With news Ryehill and Friockheim health centres could be facing closure, patients in Tayside are concerned about their own GP services.
But could the Ryehill and Friockheim closures have a knock-on effect on other local surgeries?
Will your services be impacted if more patients move to your GP? And what is being done to address the issues?
We’re answering all your questions about the impact closures could have and the future for Tayside GP services.
Why are some GP surgeries facing closure?
They say they are terminating their contracts to provide local health services because of a shortage of GPs.
Scotland, and the UK, has faced a shortage of GPs for many years.
In real terms, there are not enough GPs to adequately accommodate the number of patients who need to use their services.
For patients, this has meant longer waits for appointments and prescriptions, as well as prolonging diagnoses and essential treatment.
For GPs themselves, this has resulted in longer hours, a bigger workload and heightened stress.
Why is there a shortage of GPs?
According to Dr Andrew Buist, chair of the British Medical Association’s Scottish GP Committee: “Reasons include excessive workload, under-investment in primary care, perception of financial risk, some attitudes to general practice in society.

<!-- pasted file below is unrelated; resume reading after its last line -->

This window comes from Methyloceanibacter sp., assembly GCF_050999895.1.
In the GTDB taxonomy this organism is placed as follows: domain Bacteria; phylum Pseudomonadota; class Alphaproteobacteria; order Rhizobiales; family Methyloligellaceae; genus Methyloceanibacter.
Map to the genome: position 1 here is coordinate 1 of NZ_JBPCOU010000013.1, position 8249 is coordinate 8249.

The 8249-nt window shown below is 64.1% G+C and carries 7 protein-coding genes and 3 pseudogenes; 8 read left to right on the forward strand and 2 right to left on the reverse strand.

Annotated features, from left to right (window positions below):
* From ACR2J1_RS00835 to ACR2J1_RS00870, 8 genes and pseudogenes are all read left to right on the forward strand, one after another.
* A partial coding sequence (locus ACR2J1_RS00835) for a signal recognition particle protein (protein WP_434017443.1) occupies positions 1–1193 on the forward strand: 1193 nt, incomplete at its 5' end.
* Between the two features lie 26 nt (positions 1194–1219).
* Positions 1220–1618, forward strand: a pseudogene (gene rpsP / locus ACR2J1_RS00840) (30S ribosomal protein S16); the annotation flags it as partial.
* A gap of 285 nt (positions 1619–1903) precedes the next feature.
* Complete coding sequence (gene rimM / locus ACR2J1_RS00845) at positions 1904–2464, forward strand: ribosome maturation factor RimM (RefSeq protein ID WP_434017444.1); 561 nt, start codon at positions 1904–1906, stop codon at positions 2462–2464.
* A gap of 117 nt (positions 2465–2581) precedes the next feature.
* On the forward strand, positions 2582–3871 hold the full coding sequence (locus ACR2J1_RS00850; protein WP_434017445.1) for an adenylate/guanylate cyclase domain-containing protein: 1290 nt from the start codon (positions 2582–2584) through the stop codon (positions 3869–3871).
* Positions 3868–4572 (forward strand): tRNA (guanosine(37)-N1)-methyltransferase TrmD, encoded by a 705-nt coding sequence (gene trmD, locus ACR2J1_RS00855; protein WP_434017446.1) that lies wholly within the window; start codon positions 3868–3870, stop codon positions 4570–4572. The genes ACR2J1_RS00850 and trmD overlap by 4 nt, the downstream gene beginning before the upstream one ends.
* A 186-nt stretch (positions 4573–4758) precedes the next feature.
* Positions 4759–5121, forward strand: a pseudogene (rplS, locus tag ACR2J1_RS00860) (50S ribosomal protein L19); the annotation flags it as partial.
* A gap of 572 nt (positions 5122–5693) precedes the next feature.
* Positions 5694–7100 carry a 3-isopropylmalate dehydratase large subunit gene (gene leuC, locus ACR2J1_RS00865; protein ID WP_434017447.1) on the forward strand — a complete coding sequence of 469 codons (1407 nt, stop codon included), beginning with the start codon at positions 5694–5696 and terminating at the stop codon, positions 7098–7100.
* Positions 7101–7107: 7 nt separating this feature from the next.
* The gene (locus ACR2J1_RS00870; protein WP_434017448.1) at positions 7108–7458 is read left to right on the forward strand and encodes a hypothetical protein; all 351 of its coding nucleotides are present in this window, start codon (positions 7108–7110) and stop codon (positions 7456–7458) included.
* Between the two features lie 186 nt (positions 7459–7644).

“Surgeries become non-viable when there are not enough GPs to look after the number of patients. For example, typically four full-time GPs might look after 6,000 patients.
“If one retires, one emigrates and one takes ill-health and the practice cannot recruit, then one GP cannot manage 6,000 patients.”
Could other surgeries in Tayside be at risk of closure?
Dr Buist says yes: “There is a significant risk (if those surgeries close) of a ‘domino effect’ as nearby practices who are also struggling are faced with managing thousands of extra patients.”
But NHS Tayside says there is no final decision yet on the futures of Friockheim and Ryehill surgeries.
Options include closing the practices and dispersing patients to other surgeries, or keeping them open run by either NHS Tayside or another group of GPs.
A spokesperson says: “Dundee Health and Social Care Partnership will now work to develop a number of options for the future delivery of primary care services. This work is at a very early stage.”
NHS Tayside currently manages health centres in Lochee, Maryfield, Whitfield, Brechin and Abbey in Arbroath.
What happens if patients move to my GP from a closed surgery?
If these local practices close, patients will need to get their primary care from a different surgery.
NHS Tayside says: “If dispersal of patients is the agreed final option, this would be agreed with GP practices that indicate they have capacity to take on additional patients.”
So, your surgery will only take on dispersed patients if it notifies NHS Tayside it is able to do so.
How is the GP shortage being addressed?
Responding to the news of the potential closures, a Scottish Government spokesperson said: “There is now a record number of GPs working in Scotland with more per head in Scotland than in the rest of UK, and we are on track to deliver on our commitment of 800 additional GPs.
“We have now delivered every penny (£82.6 million) we committed to health boards and GPs as part of our ongoing commitment to help support practices deliver care and make the profession more attractive to newer generations of GPs.”